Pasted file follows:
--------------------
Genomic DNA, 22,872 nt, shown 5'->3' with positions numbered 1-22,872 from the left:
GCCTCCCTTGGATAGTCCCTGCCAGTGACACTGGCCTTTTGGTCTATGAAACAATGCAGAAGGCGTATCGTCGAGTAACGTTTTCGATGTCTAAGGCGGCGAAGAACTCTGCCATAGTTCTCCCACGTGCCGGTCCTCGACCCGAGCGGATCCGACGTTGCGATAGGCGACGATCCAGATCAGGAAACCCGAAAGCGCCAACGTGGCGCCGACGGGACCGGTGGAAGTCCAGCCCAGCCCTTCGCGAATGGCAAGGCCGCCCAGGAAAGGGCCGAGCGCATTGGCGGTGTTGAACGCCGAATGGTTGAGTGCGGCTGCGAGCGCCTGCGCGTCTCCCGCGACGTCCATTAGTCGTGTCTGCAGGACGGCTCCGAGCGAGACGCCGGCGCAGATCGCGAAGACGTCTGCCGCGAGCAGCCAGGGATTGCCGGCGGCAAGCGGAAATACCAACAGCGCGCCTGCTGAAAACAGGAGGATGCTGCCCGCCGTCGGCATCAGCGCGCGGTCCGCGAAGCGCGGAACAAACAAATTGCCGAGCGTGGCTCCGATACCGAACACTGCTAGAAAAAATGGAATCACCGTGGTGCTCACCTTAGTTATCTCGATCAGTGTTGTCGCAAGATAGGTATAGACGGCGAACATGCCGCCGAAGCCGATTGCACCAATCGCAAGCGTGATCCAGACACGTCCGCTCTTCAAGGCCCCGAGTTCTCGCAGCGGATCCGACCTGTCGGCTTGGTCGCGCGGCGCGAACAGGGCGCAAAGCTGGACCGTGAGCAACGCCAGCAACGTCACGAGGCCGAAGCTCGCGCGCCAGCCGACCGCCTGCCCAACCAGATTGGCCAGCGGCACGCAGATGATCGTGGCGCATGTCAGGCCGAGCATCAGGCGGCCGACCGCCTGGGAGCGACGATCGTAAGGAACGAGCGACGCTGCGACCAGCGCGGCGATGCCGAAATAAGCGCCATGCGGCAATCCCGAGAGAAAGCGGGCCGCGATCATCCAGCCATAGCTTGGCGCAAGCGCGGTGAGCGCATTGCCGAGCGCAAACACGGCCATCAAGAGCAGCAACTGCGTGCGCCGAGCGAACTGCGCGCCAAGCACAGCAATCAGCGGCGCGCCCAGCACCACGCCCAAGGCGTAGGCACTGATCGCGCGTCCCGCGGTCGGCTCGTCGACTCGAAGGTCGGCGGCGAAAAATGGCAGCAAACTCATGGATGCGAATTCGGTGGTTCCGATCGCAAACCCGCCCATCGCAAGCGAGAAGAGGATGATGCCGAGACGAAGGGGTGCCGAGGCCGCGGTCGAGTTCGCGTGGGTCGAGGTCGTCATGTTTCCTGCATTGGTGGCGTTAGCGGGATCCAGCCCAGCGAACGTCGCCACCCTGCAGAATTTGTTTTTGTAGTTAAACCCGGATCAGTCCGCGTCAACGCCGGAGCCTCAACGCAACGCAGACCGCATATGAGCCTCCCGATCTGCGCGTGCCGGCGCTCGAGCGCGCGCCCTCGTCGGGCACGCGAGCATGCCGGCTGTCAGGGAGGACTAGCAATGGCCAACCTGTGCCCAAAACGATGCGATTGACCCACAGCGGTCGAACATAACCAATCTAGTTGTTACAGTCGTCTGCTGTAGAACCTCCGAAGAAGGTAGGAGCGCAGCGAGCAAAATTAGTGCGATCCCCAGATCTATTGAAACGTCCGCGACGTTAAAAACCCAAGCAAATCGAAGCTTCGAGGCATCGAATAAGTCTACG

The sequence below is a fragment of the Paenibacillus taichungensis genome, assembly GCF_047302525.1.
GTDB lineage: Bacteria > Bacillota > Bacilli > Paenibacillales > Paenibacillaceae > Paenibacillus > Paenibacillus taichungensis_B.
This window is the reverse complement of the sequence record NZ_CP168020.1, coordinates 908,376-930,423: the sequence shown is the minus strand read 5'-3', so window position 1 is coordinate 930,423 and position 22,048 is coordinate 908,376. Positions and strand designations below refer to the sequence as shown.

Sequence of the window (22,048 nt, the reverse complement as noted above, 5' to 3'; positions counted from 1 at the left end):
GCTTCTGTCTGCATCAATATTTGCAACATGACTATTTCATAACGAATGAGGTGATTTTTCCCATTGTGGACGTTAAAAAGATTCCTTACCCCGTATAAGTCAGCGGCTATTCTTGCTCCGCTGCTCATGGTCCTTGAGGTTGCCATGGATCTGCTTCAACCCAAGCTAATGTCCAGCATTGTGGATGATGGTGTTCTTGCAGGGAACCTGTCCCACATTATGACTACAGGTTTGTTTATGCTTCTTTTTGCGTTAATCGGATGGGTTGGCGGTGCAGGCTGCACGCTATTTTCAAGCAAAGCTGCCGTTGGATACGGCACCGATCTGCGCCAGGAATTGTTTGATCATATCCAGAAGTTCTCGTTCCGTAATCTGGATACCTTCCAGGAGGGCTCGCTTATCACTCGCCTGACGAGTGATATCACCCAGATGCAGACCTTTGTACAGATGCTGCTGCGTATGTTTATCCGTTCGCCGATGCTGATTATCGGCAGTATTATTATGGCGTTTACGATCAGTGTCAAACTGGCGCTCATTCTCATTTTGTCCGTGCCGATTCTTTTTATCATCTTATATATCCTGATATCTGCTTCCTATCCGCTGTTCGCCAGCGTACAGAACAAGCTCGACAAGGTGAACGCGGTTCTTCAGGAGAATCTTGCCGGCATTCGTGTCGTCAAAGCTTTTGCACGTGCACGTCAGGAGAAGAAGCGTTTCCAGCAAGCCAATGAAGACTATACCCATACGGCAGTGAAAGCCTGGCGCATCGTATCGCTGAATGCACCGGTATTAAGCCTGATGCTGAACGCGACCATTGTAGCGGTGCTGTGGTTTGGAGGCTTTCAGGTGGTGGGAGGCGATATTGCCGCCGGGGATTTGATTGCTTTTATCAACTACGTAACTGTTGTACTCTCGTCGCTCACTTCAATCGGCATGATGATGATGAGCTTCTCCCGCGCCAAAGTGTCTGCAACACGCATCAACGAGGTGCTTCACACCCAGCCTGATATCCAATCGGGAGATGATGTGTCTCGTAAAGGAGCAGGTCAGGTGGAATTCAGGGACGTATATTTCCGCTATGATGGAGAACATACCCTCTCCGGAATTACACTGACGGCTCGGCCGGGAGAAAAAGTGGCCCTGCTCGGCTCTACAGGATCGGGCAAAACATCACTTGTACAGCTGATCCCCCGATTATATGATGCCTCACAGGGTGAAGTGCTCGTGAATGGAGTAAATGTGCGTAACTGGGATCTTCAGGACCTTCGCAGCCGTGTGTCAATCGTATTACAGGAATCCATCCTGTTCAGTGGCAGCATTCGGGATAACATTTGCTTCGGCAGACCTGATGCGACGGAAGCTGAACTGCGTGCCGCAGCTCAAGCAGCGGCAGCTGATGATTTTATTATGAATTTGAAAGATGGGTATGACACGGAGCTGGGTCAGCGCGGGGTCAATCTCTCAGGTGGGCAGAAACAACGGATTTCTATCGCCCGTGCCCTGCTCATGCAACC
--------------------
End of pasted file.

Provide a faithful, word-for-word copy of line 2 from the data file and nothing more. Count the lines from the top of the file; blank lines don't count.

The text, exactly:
GCCTCCCTTGGATAGTCCCTGCCAGTGACACTGGCCTTTTGGTCTATGAAACAATGCAGAAGGCGTATCGTCGAGTAACGTTTTCGATGTCTAAGGCGGCGAAGAACTCTGCCATAGTTCTCCCACGTGCCGGTCCTCGACCCGAGCGGATCCGACGTTGCGATAGGCGACGATCCAGATCAGGAAACCCGAAAGCGCCAACGTGGCGCCGACGGGACCGGTGGAAGTCCAGCCCAGCCCTTCGCGAATGGCAAGGCCGCCCAGGAAAGGGCCGAGCGCATTGGCGGTGTTGAACGCCGAATGGTTGAGTGCGGCTGCGAGCGCCTGCGCGTCTCCCGCGACGTCCATTAGTCGTGTCTGCAGGACGGCTCCGAGCGAGACGCCGGCGCAGATCGCGAAGACGTCTGCCGCGAGCAGCCAGGGATTGCCGGCGGCAAGCGGAAATACCAACAGCGCGCCTGCTGAAAACAGGAGGATGCTGCCCGCCGTCGGCATCAGCGCGCGGTCCGCGAAGCGCGGAACAAACAAATTGCCGAGCGTGGCTCCGATACCGAACACTGCTAGAAAAAATGGAATCACCGTGGTGCTCACCTTAGTTATCTCGATCAGTGTTGTCGCAAGATAGGTATAGACGGCGAACATGCCGCCGAAGCCGATTGCACCAATCGCAAGCGTGATCCAGACACGTCCGCTCTTCAAGGCCCCGAGTTCTCGCAGCGGATCCGACCTGTCGGCTTGGTCGCGCGGCGCGAACAGGGCGCAAAGCTGGACCGTGAGCAACGCCAGCAACGTCACGAGGCCGAAGCTCGCGCGCCAGCCGACCGCCTGCCCAACCAGATTGGCCAGCGGCACGCAGATGATCGTGGCGCATGTCAGGCCGAGCATCAGGCGGCCGACCGCCTGGGAGCGACGATCGTAAGGAACGAGCGACGCTGCGACCAGCGCGGCGATGCCGAAATAAGCGCCATGCGGCAATCCCGAGAGAAAGCGGGCCGCGATCATCCAGCCATAGCTTGGCGCAAGCGCGGTGAGCGCATTGCCGAGCGCAAACACGGCCATCAAGAGCAGCAACTGCGTGCGCCGAGCGAACTGCGCGCCAAGCACAGCAATCAGCGGCGCGCCCAGCACCACGCCCAAGGCGTAGGCACTGATCGCGCGTCCCGCGGTCGGCTCGTCGACTCGAAGGTCGGCGGCGAAAAATGGCAGCAAACTCATGGATGCGAATTCGGTGGTTCCGATCGCAAACCCGCCCATCGCAAGCGAGAAGAGGATGATGCCGAGACGAAGGGGTGCCGAGGCCGCGGTCGAGTTCGCGTGGGTCGAGGTCGTCATGTTTCCTGCATTGGTGGCGTTAGCGGGATCCAGCCCAGCGAACGTCGCCACCCTGCAGAATTTGTTTTTGTAGTTAAACCCGGATCAGTCCGCGTCAACGCCGGAGCCTCAACGCAACGCAGACCGCATATGAGCCTCCCGATCTGCGCGTGCCGGCGCTCGAGCGCGCGCCCTCGTCGGGCACGCGAGCATGCCGGCTGTCAGGGAGGACTAGCAATGGCCAACCTGTGCCCAAAACGATGCGATTGACCCACAGCGGTCGAACATAACCAATCTAGTTGTTACAGTCGTCTGCTGTAGAACCTCCGAAGAAGGTAGGAGCGCAGCGAGCAAAATTAGTGCGATCCCCAGATCTATTGAAACGTCCGCGACGTTAAAAACCCAAGCAAATCGAAGCTTCGAGGCATCGAATAAGTCTACG